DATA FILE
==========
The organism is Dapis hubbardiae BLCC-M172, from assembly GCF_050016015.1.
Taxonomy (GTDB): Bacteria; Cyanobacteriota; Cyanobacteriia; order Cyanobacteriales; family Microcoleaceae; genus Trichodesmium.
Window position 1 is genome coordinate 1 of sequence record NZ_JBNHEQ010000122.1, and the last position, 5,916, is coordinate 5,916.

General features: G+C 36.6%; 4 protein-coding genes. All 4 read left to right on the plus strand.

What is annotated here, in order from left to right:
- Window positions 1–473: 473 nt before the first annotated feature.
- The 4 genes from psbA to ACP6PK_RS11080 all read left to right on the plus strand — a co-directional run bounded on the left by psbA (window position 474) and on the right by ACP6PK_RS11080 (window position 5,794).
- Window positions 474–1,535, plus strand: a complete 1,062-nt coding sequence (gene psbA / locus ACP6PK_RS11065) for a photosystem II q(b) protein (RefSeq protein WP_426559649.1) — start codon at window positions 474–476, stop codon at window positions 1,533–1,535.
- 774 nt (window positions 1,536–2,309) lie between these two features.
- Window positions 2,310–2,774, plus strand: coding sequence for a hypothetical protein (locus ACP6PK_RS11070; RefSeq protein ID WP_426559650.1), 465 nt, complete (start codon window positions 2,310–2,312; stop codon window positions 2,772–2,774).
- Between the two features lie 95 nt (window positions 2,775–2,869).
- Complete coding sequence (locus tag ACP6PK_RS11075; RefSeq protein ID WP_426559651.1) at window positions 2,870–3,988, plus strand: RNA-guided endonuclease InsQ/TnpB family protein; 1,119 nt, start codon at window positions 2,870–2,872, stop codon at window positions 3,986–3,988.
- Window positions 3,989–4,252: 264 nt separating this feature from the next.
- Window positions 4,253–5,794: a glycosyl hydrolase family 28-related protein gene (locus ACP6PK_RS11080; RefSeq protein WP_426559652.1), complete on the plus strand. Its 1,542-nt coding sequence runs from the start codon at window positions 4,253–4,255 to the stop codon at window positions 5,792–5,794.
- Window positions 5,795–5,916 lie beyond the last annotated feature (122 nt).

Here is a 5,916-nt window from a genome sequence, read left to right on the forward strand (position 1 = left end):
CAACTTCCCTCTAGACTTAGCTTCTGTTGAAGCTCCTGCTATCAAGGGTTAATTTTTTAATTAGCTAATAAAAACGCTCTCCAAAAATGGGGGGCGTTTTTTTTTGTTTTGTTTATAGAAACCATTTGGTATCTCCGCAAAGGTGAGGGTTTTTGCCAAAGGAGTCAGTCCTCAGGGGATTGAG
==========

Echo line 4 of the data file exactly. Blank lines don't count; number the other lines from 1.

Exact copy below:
General features: G+C 36.6%; 4 protein-coding genes. All 4 read left to right on the plus strand.